For the majority of us, adolescence is no cakewalk to the prom court. But when you’ve been raised according to staunch evangelical Christian values—when masturbation and Daisy Duke-lust is accompanied by fear of eternal fire and brimstone—a teen’s confusion about his or her budding sense of self stands to be compounded, to say the least.
Georgia native Mark Beaver, whose mother routinely scoured the news for signs of the End Times, became Born Again in 1975, at age seven. For the next ten-plus years, he maintained a healthy fear regarding the safety of his soul—all while navigating young love at Bible Camp, struggling to master the euphonium in the school band, becoming a guilt-addled telescope peeper of female neighbors, and evolving into a Prince-obsessed, Camaro-driving employee of his Atlanta suburb’s Baskin Robbins outpost.
Beaver’s book debut, Suburban Gospel (Hub City Press, April 2016), comically illuminates the often universal complexities of adolescent heartache and friendship, as well as the pain that accompanies teens’ gradual detachment from family and home. This collection of self-contained but chronological tales of real-life endeavors such as 4-H camp, hunting fiascos with his late father (to whom the book is dedicated), and cringe-worthy prom nights is hardly your typical sweet tea-drenched Southern memoir. In Suburban Gospel, the rawness of adolescent yearning is always vivid, sometimes crude, and never dialed back.
As a non-Baptist, Northern-born reader, I too was transported back to my youth and its suburban landscape—a setting that Beaver manages to render distinct in its homogeneity, not to mention its cultural import (especially where the phenomena of integration and “white flight” are concerned). The scope of this memoir, however, expands far beyond the strip mall-laden suburbs, beyond the hell-fire characterizing the magnolia tree-lined Bible Belt. Above all, it is a markedly relatable book about identity—family identity, Southern identity, and the dicey matter of reconciling one’s faith identity as one comes of age.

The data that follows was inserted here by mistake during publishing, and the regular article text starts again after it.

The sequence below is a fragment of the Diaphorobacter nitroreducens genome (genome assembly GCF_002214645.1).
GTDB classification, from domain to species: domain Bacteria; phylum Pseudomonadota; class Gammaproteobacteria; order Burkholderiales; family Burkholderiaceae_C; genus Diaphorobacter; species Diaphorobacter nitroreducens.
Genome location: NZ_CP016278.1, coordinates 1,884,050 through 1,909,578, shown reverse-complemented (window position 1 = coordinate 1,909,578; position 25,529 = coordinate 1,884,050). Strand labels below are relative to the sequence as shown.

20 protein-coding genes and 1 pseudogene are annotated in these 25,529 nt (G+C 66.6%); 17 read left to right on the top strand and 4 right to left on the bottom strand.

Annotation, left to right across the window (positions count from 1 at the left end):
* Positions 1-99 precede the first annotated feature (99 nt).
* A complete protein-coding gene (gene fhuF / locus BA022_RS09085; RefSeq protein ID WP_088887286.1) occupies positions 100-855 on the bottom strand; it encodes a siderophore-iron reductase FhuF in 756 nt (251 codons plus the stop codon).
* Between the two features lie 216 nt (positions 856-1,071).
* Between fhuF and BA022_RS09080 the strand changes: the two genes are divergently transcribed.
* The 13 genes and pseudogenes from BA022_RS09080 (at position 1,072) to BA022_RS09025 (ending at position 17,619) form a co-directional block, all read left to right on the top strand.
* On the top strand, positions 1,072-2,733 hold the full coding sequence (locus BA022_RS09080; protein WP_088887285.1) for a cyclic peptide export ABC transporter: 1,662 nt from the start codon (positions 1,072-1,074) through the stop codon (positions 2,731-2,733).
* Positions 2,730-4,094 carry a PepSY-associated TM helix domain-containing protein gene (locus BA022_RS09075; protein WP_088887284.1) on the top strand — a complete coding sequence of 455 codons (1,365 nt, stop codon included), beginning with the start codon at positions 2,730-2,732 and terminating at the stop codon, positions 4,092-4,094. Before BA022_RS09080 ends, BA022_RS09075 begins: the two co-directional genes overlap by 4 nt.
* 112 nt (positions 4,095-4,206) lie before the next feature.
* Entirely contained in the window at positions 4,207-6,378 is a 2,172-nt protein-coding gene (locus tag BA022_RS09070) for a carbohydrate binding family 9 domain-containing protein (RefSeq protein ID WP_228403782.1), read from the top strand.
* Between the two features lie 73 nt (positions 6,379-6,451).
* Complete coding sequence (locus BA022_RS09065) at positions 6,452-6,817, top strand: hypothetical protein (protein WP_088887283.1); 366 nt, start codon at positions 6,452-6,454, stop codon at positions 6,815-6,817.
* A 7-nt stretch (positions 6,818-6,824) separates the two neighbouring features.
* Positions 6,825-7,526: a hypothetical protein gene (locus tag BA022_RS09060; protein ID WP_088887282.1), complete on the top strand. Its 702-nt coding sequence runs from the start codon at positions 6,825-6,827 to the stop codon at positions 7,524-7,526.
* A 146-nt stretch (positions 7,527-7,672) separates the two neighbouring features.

A father of two and an instructor of eleventh-grade literature, Beaver is “blessed,” you might say, with a constant reminder of the intricacies of adolescence. He recently spoke with me over the phone, in his syruppy drawl, from his classroom. While his book is laugh-out-loud funny, I found the kind-mannered author serious and thoughtful in conversation. Indeed, Beaver got candid about matters of narrative drive, mining the universal from the personal, puberty, and his own complicated relationship to evangelical Christianity.
Tell me about the moment you realized you had this memoir in you.
I studied fiction in graduate school, and never even experimented with nonfiction, but then when I was in my thirties, my father died. He was a mailman five days a week, a deer hunter on Saturdays, a Baptist deacon on Sundays, and a devout evangelical Christian every day of the week. He and my mother had raised me to live according to that ethos, and to become a certain kind of boy, but by the time he died, I’d become what you call a “Christmas and Easter Christian.” And when I stood at that pulpit in his church to deliver the funeral sermon, I realized it was the first time I’d been there in a decade, and I had this real sense of dislocation, which made me want to get to the bottom of how I’d gotten from there to here. But I knew I didn’t want to write some sort of deeply meditative reflection—I wanted to explore my path through stories, to make my own narrative novel-like.
Speaking of stories, while the book certainly flowed thematically and chronologically, I did notice that a lot of the chapters had their own individual arcs.